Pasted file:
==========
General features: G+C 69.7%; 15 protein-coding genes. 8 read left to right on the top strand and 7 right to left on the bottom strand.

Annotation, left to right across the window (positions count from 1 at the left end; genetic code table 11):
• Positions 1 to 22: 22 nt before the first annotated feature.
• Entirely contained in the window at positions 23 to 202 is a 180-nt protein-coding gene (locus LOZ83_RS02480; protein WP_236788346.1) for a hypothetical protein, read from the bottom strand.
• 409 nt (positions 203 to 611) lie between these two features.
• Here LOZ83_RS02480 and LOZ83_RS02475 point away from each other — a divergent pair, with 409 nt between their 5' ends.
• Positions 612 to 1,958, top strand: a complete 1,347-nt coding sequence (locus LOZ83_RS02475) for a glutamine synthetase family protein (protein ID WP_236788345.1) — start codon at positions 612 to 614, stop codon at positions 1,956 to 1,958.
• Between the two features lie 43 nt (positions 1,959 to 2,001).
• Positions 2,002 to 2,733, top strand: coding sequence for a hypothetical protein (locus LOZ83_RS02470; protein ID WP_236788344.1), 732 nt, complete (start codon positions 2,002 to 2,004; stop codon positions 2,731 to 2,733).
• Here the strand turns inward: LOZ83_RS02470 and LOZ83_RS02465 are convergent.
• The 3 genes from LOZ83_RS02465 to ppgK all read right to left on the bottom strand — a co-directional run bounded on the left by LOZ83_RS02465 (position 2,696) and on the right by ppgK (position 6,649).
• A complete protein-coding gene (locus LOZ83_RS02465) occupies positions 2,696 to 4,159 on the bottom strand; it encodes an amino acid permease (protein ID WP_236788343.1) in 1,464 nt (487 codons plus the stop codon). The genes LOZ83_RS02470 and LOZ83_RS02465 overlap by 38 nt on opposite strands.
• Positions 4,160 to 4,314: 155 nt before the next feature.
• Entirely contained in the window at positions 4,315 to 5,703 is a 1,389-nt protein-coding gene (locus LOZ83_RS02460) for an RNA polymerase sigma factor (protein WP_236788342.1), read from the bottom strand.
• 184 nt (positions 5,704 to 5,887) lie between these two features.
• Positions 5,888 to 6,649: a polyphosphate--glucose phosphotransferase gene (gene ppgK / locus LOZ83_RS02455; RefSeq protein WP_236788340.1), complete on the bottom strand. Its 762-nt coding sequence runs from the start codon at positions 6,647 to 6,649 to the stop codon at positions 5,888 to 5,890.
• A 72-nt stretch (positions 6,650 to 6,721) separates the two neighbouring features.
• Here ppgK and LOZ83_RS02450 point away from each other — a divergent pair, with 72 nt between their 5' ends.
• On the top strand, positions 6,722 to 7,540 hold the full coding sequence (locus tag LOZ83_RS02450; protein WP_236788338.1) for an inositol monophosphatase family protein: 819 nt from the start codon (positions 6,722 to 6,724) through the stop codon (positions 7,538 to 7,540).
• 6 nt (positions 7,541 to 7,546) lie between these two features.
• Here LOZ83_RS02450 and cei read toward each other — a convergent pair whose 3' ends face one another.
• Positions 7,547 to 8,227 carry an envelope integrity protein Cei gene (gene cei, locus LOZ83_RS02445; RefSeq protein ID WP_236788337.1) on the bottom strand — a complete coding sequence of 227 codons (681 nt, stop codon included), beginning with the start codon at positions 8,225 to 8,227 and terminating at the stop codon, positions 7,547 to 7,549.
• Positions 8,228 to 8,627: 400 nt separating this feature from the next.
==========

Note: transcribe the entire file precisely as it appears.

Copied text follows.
General features: G+C 69.7%; 15 protein-coding genes. 8 read left to right on the top strand and 7 right to left on the bottom strand.

Annotation, left to right across the window (positions count from 1 at the left end; genetic code table 11):
• Positions 1 to 22: 22 nt before the first annotated feature.
• Entirely contained in the window at positions 23 to 202 is a 180-nt protein-coding gene (locus LOZ83_RS02480; protein WP_236788346.1) for a hypothetical protein, read from the bottom strand.
• 409 nt (positions 203 to 611) lie between these two features.
• Here LOZ83_RS02480 and LOZ83_RS02475 point away from each other — a divergent pair, with 409 nt between their 5' ends.
• Positions 612 to 1,958, top strand: a complete 1,347-nt coding sequence (locus LOZ83_RS02475) for a glutamine synthetase family protein (protein ID WP_236788345.1) — start codon at positions 612 to 614, stop codon at positions 1,956 to 1,958.
• Between the two features lie 43 nt (positions 1,959 to 2,001).
• Positions 2,002 to 2,733, top strand: coding sequence for a hypothetical protein (locus LOZ83_RS02470; protein ID WP_236788344.1), 732 nt, complete (start codon positions 2,002 to 2,004; stop codon positions 2,731 to 2,733).
• Here the strand turns inward: LOZ83_RS02470 and LOZ83_RS02465 are convergent.
• The 3 genes from LOZ83_RS02465 to ppgK all read right to left on the bottom strand — a co-directional run bounded on the left by LOZ83_RS02465 (position 2,696) and on the right by ppgK (position 6,649).
• A complete protein-coding gene (locus LOZ83_RS02465) occupies positions 2,696 to 4,159 on the bottom strand; it encodes an amino acid permease (protein ID WP_236788343.1) in 1,464 nt (487 codons plus the stop codon). The genes LOZ83_RS02470 and LOZ83_RS02465 overlap by 38 nt on opposite strands.
• Positions 4,160 to 4,314: 155 nt before the next feature.
• Entirely contained in the window at positions 4,315 to 5,703 is a 1,389-nt protein-coding gene (locus LOZ83_RS02460) for an RNA polymerase sigma factor (protein WP_236788342.1), read from the bottom strand.
• 184 nt (positions 5,704 to 5,887) lie between these two features.
• Positions 5,888 to 6,649: a polyphosphate--glucose phosphotransferase gene (gene ppgK / locus LOZ83_RS02455; RefSeq protein WP_236788340.1), complete on the bottom strand. Its 762-nt coding sequence runs from the start codon at positions 6,647 to 6,649 to the stop codon at positions 5,888 to 5,890.
• A 72-nt stretch (positions 6,650 to 6,721) separates the two neighbouring features.
• Here ppgK and LOZ83_RS02450 point away from each other — a divergent pair, with 72 nt between their 5' ends.
• On the top strand, positions 6,722 to 7,540 hold the full coding sequence (locus tag LOZ83_RS02450; protein WP_236788338.1) for an inositol monophosphatase family protein: 819 nt from the start codon (positions 6,722 to 6,724) through the stop codon (positions 7,538 to 7,540).
• 6 nt (positions 7,541 to 7,546) lie between these two features.
• Here LOZ83_RS02450 and cei read toward each other — a convergent pair whose 3' ends face one another.
• Positions 7,547 to 8,227 carry an envelope integrity protein Cei gene (gene cei, locus LOZ83_RS02445; RefSeq protein ID WP_236788337.1) on the bottom strand — a complete coding sequence of 227 codons (681 nt, stop codon included), beginning with the start codon at positions 8,225 to 8,227 and terminating at the stop codon, positions 7,547 to 7,549.
• Positions 8,228 to 8,627: 400 nt separating this feature from the next.